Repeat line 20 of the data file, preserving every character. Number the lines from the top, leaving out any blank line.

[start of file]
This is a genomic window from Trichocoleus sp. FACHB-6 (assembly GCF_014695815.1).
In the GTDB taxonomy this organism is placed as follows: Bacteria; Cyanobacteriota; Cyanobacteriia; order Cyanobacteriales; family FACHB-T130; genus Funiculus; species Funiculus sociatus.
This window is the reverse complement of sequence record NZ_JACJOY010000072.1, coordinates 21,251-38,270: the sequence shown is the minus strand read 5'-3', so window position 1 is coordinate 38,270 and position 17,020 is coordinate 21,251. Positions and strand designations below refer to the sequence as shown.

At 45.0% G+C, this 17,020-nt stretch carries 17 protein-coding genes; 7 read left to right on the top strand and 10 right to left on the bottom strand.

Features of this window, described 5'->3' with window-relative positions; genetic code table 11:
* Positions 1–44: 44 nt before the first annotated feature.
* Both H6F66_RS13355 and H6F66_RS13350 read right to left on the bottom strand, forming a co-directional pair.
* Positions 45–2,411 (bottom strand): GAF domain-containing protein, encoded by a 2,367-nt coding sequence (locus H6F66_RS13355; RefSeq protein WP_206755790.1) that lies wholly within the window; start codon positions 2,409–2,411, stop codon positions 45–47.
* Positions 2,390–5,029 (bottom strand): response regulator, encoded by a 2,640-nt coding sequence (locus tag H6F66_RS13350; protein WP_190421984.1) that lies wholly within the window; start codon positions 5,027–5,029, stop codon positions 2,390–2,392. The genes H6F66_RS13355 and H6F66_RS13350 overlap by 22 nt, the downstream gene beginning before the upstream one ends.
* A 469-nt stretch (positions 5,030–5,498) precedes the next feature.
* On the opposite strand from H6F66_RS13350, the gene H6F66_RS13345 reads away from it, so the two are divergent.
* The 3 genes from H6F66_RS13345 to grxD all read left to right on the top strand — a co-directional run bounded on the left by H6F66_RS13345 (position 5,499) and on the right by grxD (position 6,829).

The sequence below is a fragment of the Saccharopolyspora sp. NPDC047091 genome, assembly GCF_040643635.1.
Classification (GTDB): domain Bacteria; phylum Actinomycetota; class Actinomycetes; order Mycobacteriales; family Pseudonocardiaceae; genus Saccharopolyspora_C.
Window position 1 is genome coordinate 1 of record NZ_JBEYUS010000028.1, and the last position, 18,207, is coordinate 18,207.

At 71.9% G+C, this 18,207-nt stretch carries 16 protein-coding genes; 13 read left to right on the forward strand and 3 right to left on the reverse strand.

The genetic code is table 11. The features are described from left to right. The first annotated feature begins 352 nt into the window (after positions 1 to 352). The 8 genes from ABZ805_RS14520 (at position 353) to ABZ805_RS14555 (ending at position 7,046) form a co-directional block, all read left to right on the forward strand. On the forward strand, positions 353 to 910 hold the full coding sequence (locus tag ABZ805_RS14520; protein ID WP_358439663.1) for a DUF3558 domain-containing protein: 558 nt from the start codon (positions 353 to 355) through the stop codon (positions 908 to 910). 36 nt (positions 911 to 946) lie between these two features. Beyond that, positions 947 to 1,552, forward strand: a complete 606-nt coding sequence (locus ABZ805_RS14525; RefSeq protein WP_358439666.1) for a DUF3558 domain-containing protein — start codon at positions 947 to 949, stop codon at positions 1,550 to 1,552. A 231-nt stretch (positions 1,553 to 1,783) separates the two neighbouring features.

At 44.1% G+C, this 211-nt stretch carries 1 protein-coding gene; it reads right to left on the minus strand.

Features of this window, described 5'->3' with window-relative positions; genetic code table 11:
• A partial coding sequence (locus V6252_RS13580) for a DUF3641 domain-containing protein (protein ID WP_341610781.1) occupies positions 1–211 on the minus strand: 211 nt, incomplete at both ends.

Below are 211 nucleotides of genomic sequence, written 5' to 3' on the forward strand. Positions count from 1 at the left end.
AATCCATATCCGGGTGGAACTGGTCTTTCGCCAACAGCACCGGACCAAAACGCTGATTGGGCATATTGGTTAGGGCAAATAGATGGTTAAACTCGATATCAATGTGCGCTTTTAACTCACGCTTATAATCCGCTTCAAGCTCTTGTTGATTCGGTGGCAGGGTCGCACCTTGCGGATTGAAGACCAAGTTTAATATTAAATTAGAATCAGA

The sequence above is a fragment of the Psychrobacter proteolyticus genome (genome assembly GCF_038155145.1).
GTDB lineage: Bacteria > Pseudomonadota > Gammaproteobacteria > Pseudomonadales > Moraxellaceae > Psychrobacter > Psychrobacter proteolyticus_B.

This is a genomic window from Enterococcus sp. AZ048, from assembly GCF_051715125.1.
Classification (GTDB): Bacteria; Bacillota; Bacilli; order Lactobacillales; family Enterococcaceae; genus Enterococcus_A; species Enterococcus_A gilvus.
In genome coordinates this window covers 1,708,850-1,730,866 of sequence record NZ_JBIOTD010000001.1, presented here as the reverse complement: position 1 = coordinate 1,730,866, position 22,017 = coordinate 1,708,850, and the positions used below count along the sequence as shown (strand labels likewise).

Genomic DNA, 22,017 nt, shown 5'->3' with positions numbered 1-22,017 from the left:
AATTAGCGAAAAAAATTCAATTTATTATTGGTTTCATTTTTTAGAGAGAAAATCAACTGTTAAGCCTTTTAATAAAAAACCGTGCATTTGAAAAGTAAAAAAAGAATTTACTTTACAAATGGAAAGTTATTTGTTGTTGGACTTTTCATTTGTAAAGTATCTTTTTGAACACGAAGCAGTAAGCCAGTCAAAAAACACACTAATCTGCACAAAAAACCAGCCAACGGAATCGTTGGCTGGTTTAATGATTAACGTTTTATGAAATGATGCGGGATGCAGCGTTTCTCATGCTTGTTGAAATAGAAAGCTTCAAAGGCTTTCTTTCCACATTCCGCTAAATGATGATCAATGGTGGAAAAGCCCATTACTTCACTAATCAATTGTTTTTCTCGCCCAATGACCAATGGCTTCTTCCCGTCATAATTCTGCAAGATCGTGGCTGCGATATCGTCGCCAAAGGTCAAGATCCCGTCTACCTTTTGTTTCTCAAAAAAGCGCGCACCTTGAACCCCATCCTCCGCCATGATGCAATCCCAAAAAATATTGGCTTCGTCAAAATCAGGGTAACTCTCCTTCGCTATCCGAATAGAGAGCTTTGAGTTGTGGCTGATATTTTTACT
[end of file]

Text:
• A partial coding sequence (locus V6252_RS13580) for a DUF3641 domain-containing protein (protein ID WP_341610781.1) occupies positions 1–211 on the minus strand: 211 nt, incomplete at both ends.